While most comparisons be it cars or bikes, are apples to apples sort of a thing, we thought why not do things a little differently and compare apples to oranges, quite literally. That's because, we have the TVS Apache RR 310 in bright red and the newly launched Royal Enfield Thunderbird 500X in orange. Sure, they might not be natural rivals but in a rapidly evolving two-wheeler market, the lines between preferences are more or less blurred and these two also fall in a similar price bracket as well.
Also Read: Royal Enfield Thunderbird 500X Review
What is the purpose of these motorcycles?
Right! The TVS Apache RR 310 is a fully-faired, entry-level supersport while the Royal Enfield Thunderbird 500X is a retro-cruiser. The RR 310 is meant to go fast, while looking good and has tonnes of features while the Thunderbird 500X is more of a machine meant for relaxed, laid-back riding. Both motorcycles are primarily meant to be ridden within the city, but if it is a long distance ride that you are looking for, the Thunderbird of course will be much more comfortable, thanks to the relaxed ergonomics.
Also Read: TVS Apache RR 310 Road Test Review
Which one's better looking?
Hmm! If you park these motorcycles together, the RR 310, undoubtedly, will attract more eyeballs. It looks purpose-made, with the fairing, the fins and those deadly looking twin LED projector headlamps. The bike's clean lines and not so busy design gets our vote over the Thunderbird 500X, which retains the current Thunderbird's design albeit, with a few changes. The seat and the rear grab-rails are different, the bike gets alloys and tubeless tyres now (a first for a Royal Enfield bike), the handlebar is now flatter and of course the new colour options. Sure, the Orange does pop out while riding in traffic, but the RR 310, it's a sexy motorcycle, period!
What about features?
It is the RR 310 which takes the round away from the Thunderbird 500X. TVS has loaded the RR 310 with features. There is only one variant of the RR 310 on sale and it gets dual-channel ABS, a vertically stacked fully digital instrument console showing oodles of information, LED projector headlamps, upside down forks at the front and Michelin Sport tyres. The Thunderbird 500X has a projector headlamp but misses out on ABS and digital gauges.
What about the engine specifications?
Both motorcycles have completely different riding dynamics and characteristics. The RR 310 makes more power at 33.5 bhp at 9,700 rpm while the Thunderbird makes 27.2 bhp at 5,250 rpm. The power on the Thunderbird 500X is more accessible in the lower revs while the bike makes significantly more torque and at much lower revs, which is 41.3 Nm at 4,000 rpm. In comparison, the Apache RR 310 makes 27.3 Nm at 7,700 rpm. The RR 310 gets a six-speed gearbox, while the Thunderbird 500X has a five-speed unit. Fuel efficiency of both motorcycles is similar too but the Thunderbird gets a 20-litre tank as opposed to RR 310's 11-litre fuel tank, giving it a range of 600 kilometres roughly, which is almost 260 kilometres more than the RR 310's range of 340 kilometres. So, for the touring inclined, the Thunderbird 500 X gets more range and the Apache RR 310 will require more frequent refills.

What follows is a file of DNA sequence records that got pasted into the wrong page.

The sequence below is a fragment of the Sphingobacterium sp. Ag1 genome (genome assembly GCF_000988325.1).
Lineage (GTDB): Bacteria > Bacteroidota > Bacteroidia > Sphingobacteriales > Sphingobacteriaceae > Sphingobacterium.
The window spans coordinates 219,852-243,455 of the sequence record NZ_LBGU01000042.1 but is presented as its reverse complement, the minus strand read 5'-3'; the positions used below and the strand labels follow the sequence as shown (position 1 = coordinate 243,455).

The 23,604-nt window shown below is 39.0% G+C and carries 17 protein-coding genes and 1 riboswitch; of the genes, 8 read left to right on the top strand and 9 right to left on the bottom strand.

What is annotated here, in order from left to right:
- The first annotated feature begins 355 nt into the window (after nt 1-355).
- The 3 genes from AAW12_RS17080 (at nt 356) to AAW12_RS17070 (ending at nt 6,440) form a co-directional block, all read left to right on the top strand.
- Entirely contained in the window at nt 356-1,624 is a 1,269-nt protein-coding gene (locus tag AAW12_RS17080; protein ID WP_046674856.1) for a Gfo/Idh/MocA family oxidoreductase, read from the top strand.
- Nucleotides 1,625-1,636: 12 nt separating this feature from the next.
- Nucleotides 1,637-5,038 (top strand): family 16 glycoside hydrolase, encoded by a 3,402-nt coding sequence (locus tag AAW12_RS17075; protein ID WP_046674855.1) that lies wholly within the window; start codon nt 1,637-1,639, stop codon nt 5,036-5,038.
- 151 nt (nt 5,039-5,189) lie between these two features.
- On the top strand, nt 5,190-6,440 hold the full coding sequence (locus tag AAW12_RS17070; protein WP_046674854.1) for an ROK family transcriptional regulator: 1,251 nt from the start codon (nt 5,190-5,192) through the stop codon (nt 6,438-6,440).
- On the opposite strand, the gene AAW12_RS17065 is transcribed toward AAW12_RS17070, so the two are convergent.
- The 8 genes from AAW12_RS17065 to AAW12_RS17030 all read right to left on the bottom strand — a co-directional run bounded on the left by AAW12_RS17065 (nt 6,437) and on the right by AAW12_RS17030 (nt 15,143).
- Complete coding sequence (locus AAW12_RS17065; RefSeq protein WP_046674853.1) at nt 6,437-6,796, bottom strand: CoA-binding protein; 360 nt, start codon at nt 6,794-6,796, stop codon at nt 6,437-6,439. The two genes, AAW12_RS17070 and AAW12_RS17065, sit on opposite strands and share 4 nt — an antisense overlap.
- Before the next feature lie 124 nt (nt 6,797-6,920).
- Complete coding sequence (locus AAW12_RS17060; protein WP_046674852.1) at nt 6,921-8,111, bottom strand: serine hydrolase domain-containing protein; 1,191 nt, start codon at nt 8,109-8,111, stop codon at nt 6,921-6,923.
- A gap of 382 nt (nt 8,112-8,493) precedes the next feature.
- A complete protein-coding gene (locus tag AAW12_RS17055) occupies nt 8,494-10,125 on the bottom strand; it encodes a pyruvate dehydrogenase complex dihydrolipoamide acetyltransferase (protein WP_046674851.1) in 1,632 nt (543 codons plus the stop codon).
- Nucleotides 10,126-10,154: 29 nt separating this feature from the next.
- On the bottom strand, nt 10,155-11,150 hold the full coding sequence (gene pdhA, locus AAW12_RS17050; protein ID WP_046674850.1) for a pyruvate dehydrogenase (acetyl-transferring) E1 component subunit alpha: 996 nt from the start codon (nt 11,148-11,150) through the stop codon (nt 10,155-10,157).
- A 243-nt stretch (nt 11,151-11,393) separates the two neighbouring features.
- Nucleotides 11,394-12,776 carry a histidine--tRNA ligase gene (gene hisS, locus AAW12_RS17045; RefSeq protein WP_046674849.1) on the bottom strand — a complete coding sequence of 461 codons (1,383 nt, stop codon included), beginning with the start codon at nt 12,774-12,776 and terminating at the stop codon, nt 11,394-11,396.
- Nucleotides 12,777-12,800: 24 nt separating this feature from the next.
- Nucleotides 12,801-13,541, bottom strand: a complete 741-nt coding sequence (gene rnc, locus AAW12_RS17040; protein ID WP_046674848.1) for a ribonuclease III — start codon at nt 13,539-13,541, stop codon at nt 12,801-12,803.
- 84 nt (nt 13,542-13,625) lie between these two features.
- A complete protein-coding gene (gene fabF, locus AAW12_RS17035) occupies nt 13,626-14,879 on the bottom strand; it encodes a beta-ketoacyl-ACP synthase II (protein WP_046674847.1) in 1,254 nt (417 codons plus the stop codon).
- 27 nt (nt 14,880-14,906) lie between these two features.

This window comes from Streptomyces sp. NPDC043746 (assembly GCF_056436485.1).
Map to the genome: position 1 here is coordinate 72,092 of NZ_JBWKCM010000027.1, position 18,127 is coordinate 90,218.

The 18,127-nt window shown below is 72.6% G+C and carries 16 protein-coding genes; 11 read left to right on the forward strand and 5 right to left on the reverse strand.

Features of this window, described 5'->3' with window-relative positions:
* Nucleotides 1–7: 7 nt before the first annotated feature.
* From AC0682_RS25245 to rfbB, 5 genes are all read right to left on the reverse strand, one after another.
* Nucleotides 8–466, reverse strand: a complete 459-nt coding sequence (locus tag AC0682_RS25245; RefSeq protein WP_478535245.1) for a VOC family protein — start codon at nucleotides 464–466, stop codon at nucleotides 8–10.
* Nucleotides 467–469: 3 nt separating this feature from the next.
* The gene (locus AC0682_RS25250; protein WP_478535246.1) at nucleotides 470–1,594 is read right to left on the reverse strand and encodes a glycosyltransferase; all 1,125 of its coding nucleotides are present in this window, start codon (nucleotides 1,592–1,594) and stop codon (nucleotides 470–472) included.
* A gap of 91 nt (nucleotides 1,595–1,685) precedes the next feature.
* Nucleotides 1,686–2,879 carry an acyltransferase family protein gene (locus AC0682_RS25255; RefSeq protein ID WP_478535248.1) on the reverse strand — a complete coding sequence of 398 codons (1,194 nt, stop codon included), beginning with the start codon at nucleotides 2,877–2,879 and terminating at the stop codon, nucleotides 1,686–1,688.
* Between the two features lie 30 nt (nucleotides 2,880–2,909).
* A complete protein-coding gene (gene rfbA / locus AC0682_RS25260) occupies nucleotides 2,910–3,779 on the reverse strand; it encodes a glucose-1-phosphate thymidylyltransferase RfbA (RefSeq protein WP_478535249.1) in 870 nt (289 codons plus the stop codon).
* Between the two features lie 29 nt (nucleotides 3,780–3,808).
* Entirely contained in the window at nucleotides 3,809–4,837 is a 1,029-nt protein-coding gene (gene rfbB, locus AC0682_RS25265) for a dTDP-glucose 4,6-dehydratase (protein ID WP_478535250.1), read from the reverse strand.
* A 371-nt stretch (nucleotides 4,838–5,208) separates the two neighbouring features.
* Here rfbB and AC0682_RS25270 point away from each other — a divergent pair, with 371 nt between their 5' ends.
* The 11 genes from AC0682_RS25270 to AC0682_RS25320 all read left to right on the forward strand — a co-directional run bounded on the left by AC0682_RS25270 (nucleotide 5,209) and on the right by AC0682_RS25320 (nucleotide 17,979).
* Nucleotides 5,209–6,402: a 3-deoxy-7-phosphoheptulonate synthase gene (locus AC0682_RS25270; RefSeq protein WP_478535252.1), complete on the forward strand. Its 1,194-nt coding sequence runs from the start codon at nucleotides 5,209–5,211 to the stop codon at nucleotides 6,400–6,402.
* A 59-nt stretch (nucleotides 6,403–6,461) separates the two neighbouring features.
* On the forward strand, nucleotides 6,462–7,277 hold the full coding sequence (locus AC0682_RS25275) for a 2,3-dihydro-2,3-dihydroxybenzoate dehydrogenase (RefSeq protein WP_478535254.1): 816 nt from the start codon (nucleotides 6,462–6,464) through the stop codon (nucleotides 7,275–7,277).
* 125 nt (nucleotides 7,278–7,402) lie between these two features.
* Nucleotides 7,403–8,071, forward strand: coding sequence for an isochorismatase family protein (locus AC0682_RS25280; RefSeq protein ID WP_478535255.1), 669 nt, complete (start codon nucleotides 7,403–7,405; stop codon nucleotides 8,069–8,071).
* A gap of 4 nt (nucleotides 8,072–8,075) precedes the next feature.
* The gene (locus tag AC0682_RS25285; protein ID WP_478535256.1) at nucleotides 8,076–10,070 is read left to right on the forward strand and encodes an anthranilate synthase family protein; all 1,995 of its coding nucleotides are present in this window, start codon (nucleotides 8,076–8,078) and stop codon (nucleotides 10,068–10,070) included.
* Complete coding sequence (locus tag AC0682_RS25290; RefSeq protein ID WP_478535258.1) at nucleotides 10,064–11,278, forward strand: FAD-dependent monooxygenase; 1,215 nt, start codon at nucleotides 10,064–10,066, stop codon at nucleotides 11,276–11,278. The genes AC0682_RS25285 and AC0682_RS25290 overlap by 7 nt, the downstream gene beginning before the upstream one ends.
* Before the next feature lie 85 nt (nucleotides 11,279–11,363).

|Parameters||TVS Apache RR 310||Royal Enfield Thunderbird 500X|
|Displacement||312 cc||499 cc|
|Max Power||33.5 bhp at 9,700 rpm||27.2 bhp at 5,250 rpm|
|Max Torque||27.3 Nm at 7,700 rpm||41.3 Nm at 4,000 rpm|
|Transmission||6-speed manual||5-speed manual|
|Front Brake||300 mm petal disc||280 mm disc|
|Rear Brake||240 mm petal disc||240 mm disc|
|Kerb Weight||169.5 kg||197 kg|
|Fuel Tank Capacity||11 litres||20 litres|
|Fuel Efficiency||28 kmpl (tested)||30 kmpl (tested)|
|Price (ex-showroom)||₹ 2.05 lakh||₹ 1.98 lakh|
And the performance?
Both bikes are as different as chalk and cheese! The RR 310 loves to be revved and ridden hard. It's a performance bike after all, and with the all the power coming in late, the higher end of the rev range is where the fun lies. Acceleration is brisk, and the Apache RR 310 can leave the Thunderbird 500 X far behind on a neck and neck comparison. Plus, with its superb handling and committed posture, the RR 310 will not feel out of place on a racetrack either. Taut handling and grippy Michelin tyres make the RR 310 a delight around corners, be it on a twisty road or even around a racetrack. So, if you're the sporty kind of rider, the Apache RR 310 will delight you no end, and its superb handling will improve your riding skills and make you more confident of pushing the bike harder around a racetrack.